“The West Wing” took on terrorism during a special episode last Wednesday.
But NBC’s presidential drama used words, not weapons, to counter the Sept. 11 attacks on Washington and New York.
“Isaac and Ishmael,” a stand-alone episode from show creator Aaron Sorkin, halted the routine of the fictional Josiah Bartlett administration. The episode trapped high-school students in the White House during a “crash”–a security breach that seals the building.
The crash set up two rather informational story lines, creating an episode more stage show than TV show.
In one story line, White House staff answered the students’–and the nation’s–questions about terrorism.
For example, Deputy Chief of Staff Josh Lyman gave this analogy to understand religious extremism in Afghanistan: “Islamic extremist is to Islam as KKK is to Christianity.”
He also urged the students to “remember pluralism. You want to get these people? I mean, you really want to reach in and kill them where they live? Keep accepting more than one idea. It makes them absolutely crazy.”
In the other story line, Chief of Staff Leo McGarry interrogated an Arab-American who worked in the White House. The innocent man defended his ethnicity and religion against McGarry’s growing anger.
The episode disappointed a few “West Wing” fans, but for different reasons.
The episode “was more like, let’s have all the West Wing actors stand in the cafeteria and make a couple public service announcements!” wrote one fan in an About.com discussion forum.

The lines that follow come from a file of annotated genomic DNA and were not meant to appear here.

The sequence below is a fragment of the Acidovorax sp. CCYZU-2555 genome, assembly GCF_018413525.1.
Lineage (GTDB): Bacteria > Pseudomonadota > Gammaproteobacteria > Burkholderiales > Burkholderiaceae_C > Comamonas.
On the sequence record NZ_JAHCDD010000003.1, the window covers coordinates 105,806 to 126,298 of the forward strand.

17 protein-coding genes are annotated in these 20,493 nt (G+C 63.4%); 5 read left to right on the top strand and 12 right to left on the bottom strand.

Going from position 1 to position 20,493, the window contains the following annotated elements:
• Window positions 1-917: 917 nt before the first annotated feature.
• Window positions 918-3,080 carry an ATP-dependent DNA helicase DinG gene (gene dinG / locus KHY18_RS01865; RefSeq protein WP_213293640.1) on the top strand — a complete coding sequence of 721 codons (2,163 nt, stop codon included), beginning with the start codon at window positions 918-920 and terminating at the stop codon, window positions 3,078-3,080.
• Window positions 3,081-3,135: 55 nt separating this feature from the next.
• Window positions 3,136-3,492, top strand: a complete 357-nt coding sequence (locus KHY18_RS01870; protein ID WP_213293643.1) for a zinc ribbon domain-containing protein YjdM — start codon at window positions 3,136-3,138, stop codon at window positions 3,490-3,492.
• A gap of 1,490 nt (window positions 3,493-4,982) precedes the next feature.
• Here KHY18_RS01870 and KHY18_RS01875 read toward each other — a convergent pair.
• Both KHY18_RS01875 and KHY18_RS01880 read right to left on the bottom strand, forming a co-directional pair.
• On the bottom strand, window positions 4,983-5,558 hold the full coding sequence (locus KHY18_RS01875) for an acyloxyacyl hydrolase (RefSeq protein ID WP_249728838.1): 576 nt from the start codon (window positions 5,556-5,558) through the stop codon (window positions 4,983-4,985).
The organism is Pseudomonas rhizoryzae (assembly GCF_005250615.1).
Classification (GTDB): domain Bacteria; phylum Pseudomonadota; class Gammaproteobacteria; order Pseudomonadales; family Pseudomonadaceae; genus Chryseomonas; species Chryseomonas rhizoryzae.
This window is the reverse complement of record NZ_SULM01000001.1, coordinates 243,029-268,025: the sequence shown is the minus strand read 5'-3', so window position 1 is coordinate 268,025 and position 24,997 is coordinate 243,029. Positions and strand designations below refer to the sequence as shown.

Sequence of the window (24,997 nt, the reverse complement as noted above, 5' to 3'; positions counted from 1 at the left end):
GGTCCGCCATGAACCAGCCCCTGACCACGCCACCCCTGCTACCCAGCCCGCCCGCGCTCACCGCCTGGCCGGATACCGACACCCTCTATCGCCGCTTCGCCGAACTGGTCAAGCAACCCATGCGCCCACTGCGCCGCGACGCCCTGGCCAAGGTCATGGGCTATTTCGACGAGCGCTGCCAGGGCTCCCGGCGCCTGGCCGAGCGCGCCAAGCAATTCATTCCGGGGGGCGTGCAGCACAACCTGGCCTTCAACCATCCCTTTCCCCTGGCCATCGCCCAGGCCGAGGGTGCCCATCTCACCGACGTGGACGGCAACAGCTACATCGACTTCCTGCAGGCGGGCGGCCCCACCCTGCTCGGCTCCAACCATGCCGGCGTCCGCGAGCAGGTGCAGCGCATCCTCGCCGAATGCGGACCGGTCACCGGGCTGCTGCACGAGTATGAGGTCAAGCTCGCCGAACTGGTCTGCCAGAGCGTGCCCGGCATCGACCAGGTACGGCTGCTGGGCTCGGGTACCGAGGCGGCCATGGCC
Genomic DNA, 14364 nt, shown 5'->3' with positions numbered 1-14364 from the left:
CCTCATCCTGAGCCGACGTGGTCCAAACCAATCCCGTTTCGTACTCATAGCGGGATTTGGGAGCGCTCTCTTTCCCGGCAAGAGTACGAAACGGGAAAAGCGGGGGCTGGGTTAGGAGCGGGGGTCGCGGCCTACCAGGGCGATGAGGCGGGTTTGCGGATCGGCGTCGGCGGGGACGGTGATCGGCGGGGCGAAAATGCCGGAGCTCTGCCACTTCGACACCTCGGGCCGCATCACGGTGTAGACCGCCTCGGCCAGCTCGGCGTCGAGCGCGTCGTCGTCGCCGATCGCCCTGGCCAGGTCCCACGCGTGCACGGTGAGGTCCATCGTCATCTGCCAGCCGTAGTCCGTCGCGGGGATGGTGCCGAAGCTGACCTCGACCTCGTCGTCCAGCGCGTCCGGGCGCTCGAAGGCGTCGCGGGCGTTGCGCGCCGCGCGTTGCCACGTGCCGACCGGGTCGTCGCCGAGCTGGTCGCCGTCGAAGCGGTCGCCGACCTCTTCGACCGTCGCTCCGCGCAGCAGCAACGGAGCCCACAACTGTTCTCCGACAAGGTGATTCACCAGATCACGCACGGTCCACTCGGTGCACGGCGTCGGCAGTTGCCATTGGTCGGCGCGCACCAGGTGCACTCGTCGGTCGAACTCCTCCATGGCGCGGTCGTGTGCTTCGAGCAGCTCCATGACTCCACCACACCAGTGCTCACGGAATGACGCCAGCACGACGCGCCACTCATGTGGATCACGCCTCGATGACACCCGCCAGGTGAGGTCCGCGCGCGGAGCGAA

One “West Wing” fan site shut down in polite protest to the special episode.
“I just do not agree with airing an episode about terrorism so soon after a national tragedy of the magnitude that was suffered on September 11th,” wrote the fan site’s creator.
But most “West Wing” fans reacted favorably to Wednesday’s show, voicing their approval in online discussions.
Even George Stephanopoulos, policy advisor to former President Clinton, saw merit in the broadcast. He described it as “a prime-time town meeting on a lot of issues raised by the attacks,” in the Los Angeles Times.
“You’d be hard-pressed to find this sophisticated a debate on most news shows,” he said. “If the goal was to stimulate and provoke discussion, I’ve got to believe it did that.”
Cliff Vaughn is BCE’s associate director.